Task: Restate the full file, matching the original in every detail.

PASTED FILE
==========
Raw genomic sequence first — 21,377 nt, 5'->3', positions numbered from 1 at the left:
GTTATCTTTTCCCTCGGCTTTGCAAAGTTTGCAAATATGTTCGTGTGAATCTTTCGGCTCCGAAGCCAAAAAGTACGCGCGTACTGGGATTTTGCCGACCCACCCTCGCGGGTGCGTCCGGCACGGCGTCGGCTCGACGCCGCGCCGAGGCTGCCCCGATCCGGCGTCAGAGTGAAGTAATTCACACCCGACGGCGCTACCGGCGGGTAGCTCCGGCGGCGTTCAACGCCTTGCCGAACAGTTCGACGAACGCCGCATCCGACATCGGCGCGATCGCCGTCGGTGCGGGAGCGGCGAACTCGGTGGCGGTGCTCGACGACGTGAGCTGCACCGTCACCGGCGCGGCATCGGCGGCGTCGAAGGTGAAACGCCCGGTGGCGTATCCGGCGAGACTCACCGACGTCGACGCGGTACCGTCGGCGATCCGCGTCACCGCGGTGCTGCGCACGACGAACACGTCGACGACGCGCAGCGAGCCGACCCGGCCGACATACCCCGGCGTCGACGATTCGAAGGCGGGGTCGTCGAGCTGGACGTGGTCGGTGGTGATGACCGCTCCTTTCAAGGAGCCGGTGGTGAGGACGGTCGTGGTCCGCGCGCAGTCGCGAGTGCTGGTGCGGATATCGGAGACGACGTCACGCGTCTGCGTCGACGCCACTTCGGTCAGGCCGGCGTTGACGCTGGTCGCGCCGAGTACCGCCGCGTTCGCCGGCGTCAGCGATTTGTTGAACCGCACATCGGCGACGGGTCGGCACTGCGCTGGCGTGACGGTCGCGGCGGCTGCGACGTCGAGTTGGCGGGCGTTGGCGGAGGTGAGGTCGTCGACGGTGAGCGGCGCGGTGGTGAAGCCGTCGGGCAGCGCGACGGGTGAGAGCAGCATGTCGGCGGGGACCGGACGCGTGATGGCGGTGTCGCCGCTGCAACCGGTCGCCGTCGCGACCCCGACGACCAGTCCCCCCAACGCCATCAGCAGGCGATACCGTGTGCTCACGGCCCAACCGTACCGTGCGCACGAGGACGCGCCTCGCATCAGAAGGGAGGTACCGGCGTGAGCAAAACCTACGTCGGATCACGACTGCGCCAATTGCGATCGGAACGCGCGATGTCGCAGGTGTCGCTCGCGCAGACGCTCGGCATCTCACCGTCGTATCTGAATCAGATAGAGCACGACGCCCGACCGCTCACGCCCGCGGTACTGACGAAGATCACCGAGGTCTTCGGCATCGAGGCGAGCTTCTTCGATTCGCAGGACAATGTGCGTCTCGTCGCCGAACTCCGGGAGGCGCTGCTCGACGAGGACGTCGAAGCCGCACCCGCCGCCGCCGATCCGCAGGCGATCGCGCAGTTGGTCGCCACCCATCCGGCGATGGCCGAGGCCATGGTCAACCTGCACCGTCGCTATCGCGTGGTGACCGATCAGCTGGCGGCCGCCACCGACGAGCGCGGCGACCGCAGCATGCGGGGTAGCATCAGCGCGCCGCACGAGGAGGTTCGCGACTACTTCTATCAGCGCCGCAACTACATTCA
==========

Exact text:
Raw genomic sequence first — 21,377 nt, 5'->3', positions numbered from 1 at the left:
GTTATCTTTTCCCTCGGCTTTGCAAAGTTTGCAAATATGTTCGTGTGAATCTTTCGGCTCCGAAGCCAAAAAGTACGCGCGTACTGGGATTTTGCCGACCCACCCTCGCGGGTGCGTCCGGCACGGCGTCGGCTCGACGCCGCGCCGAGGCTGCCCCGATCCGGCGTCAGAGTGAAGTAATTCACACCCGACGGCGCTACCGGCGGGTAGCTCCGGCGGCGTTCAACGCCTTGCCGAACAGTTCGACGAACGCCGCATCCGACATCGGCGCGATCGCCGTCGGTGCGGGAGCGGCGAACTCGGTGGCGGTGCTCGACGACGTGAGCTGCACCGTCACCGGCGCGGCATCGGCGGCGTCGAAGGTGAAACGCCCGGTGGCGTATCCGGCGAGACTCACCGACGTCGACGCGGTACCGTCGGCGATCCGCGTCACCGCGGTGCTGCGCACGACGAACACGTCGACGACGCGCAGCGAGCCGACCCGGCCGACATACCCCGGCGTCGACGATTCGAAGGCGGGGTCGTCGAGCTGGACGTGGTCGGTGGTGATGACCGCTCCTTTCAAGGAGCCGGTGGTGAGGACGGTCGTGGTCCGCGCGCAGTCGCGAGTGCTGGTGCGGATATCGGAGACGACGTCACGCGTCTGCGTCGACGCCACTTCGGTCAGGCCGGCGTTGACGCTGGTCGCGCCGAGTACCGCCGCGTTCGCCGGCGTCAGCGATTTGTTGAACCGCACATCGGCGACGGGTCGGCACTGCGCTGGCGTGACGGTCGCGGCGGCTGCGACGTCGAGTTGGCGGGCGTTGGCGGAGGTGAGGTCGTCGACGGTGAGCGGCGCGGTGGTGAAGCCGTCGGGCAGCGCGACGGGTGAGAGCAGCATGTCGGCGGGGACCGGACGCGTGATGGCGGTGTCGCCGCTGCAACCGGTCGCCGTCGCGACCCCGACGACCAGTCCCCCCAACGCCATCAGCAGGCGATACCGTGTGCTCACGGCCCAACCGTACCGTGCGCACGAGGACGCGCCTCGCATCAGAAGGGAGGTACCGGCGTGAGCAAAACCTACGTCGGATCACGACTGCGCCAATTGCGATCGGAACGCGCGATGTCGCAGGTGTCGCTCGCGCAGACGCTCGGCATCTCACCGTCGTATCTGAATCAGATAGAGCACGACGCCCGACCGCTCACGCCCGCGGTACTGACGAAGATCACCGAGGTCTTCGGCATCGAGGCGAGCTTCTTCGATTCGCAGGACAATGTGCGTCTCGTCGCCGAACTCCGGGAGGCGCTGCTCGACGAGGACGTCGAAGCCGCACCCGCCGCCGCCGATCCGCAGGCGATCGCGCAGTTGGTCGCCACCCATCCGGCGATGGCCGAGGCCATGGTCAACCTGCACCGTCGCTATCGCGTGGTGACCGATCAGCTGGCGGCCGCCACCGACGAGCGCGGCGACCGCAGCATGCGGGGTAGCATCAGCGCGCCGCACGAGGAGGTTCGCGACTACTTCTATCAGCGCCGCAACTACATTCA